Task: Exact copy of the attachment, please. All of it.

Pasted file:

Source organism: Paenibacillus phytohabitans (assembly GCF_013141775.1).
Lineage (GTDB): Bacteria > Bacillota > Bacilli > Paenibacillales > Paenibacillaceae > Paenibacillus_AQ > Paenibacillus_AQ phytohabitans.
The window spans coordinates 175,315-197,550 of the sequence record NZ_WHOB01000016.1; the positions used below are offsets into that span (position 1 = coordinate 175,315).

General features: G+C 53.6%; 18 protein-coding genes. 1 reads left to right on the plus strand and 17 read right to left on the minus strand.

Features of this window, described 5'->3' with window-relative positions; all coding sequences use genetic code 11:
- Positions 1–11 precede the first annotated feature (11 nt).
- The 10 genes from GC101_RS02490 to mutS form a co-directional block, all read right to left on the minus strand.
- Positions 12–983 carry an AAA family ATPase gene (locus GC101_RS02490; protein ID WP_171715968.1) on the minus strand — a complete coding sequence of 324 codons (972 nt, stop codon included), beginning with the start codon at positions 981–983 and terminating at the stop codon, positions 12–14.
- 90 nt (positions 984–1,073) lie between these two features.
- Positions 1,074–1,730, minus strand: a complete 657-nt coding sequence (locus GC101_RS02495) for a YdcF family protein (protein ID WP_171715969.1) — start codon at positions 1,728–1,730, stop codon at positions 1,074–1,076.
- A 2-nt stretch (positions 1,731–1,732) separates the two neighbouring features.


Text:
Source organism: Paenibacillus phytohabitans (assembly GCF_013141775.1).
Lineage (GTDB): Bacteria > Bacillota > Bacilli > Paenibacillales > Paenibacillaceae > Paenibacillus_AQ > Paenibacillus_AQ phytohabitans.
The window spans coordinates 175,315-197,550 of the sequence record NZ_WHOB01000016.1; the positions used below are offsets into that span (position 1 = coordinate 175,315).

General features: G+C 53.6%; 18 protein-coding genes. 1 reads left to right on the plus strand and 17 read right to left on the minus strand.

Features of this window, described 5'->3' with window-relative positions; all coding sequences use genetic code 11:
- Positions 1–11 precede the first annotated feature (11 nt).
- The 10 genes from GC101_RS02490 to mutS form a co-directional block, all read right to left on the minus strand.
- Positions 12–983 carry an AAA family ATPase gene (locus GC101_RS02490; protein ID WP_171715968.1) on the minus strand — a complete coding sequence of 324 codons (972 nt, stop codon included), beginning with the start codon at positions 981–983 and terminating at the stop codon, positions 12–14.
- 90 nt (positions 984–1,073) lie between these two features.
- Positions 1,074–1,730, minus strand: a complete 657-nt coding sequence (locus GC101_RS02495) for a YdcF family protein (protein ID WP_171715969.1) — start codon at positions 1,728–1,730, stop codon at positions 1,074–1,076.
- A 2-nt stretch (positions 1,731–1,732) separates the two neighbouring features.